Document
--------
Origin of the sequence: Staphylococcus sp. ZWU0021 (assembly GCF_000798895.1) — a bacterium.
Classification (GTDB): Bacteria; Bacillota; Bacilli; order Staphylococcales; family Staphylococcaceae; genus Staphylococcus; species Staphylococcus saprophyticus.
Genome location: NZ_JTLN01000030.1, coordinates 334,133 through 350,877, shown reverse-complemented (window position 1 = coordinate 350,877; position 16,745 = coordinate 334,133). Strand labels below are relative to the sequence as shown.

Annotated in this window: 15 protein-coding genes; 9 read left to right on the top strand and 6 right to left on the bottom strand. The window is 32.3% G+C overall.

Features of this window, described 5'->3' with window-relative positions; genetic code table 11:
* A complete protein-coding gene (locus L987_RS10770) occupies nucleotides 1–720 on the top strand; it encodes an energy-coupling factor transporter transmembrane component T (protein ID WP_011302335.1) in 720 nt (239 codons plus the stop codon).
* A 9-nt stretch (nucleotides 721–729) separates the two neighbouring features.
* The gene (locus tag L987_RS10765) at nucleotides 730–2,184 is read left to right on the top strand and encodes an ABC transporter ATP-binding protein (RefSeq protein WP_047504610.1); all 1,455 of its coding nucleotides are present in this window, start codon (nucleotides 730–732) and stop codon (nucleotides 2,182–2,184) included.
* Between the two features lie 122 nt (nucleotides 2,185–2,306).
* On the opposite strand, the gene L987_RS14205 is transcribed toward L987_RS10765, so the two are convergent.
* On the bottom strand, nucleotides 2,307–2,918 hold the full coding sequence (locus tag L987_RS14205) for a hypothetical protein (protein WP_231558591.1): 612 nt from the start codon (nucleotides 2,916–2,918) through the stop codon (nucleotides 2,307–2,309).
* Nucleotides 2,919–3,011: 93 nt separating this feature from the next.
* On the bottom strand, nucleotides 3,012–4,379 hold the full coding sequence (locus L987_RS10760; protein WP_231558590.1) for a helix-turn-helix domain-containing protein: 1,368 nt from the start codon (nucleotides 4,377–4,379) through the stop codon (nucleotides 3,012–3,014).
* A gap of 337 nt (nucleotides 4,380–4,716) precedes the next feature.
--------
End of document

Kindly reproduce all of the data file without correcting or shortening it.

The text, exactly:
Origin of the sequence: Staphylococcus sp. ZWU0021 (assembly GCF_000798895.1) — a bacterium.
Classification (GTDB): Bacteria; Bacillota; Bacilli; order Staphylococcales; family Staphylococcaceae; genus Staphylococcus; species Staphylococcus saprophyticus.
Genome location: NZ_JTLN01000030.1, coordinates 334,133 through 350,877, shown reverse-complemented (window position 1 = coordinate 350,877; position 16,745 = coordinate 334,133). Strand labels below are relative to the sequence as shown.

Annotated in this window: 15 protein-coding genes; 9 read left to right on the top strand and 6 right to left on the bottom strand. The window is 32.3% G+C overall.

Features of this window, described 5'->3' with window-relative positions; genetic code table 11:
* A complete protein-coding gene (locus L987_RS10770) occupies nucleotides 1–720 on the top strand; it encodes an energy-coupling factor transporter transmembrane component T (protein ID WP_011302335.1) in 720 nt (239 codons plus the stop codon).
* A 9-nt stretch (nucleotides 721–729) separates the two neighbouring features.
* The gene (locus tag L987_RS10765) at nucleotides 730–2,184 is read left to right on the top strand and encodes an ABC transporter ATP-binding protein (RefSeq protein WP_047504610.1); all 1,455 of its coding nucleotides are present in this window, start codon (nucleotides 730–732) and stop codon (nucleotides 2,182–2,184) included.
* Between the two features lie 122 nt (nucleotides 2,185–2,306).
* On the opposite strand, the gene L987_RS14205 is transcribed toward L987_RS10765, so the two are convergent.
* On the bottom strand, nucleotides 2,307–2,918 hold the full coding sequence (locus tag L987_RS14205) for a hypothetical protein (protein WP_231558591.1): 612 nt from the start codon (nucleotides 2,916–2,918) through the stop codon (nucleotides 2,307–2,309).
* Nucleotides 2,919–3,011: 93 nt separating this feature from the next.
* On the bottom strand, nucleotides 3,012–4,379 hold the full coding sequence (locus L987_RS10760; protein WP_231558590.1) for a helix-turn-helix domain-containing protein: 1,368 nt from the start codon (nucleotides 4,377–4,379) through the stop codon (nucleotides 3,012–3,014).
* A gap of 337 nt (nucleotides 4,380–4,716) precedes the next feature.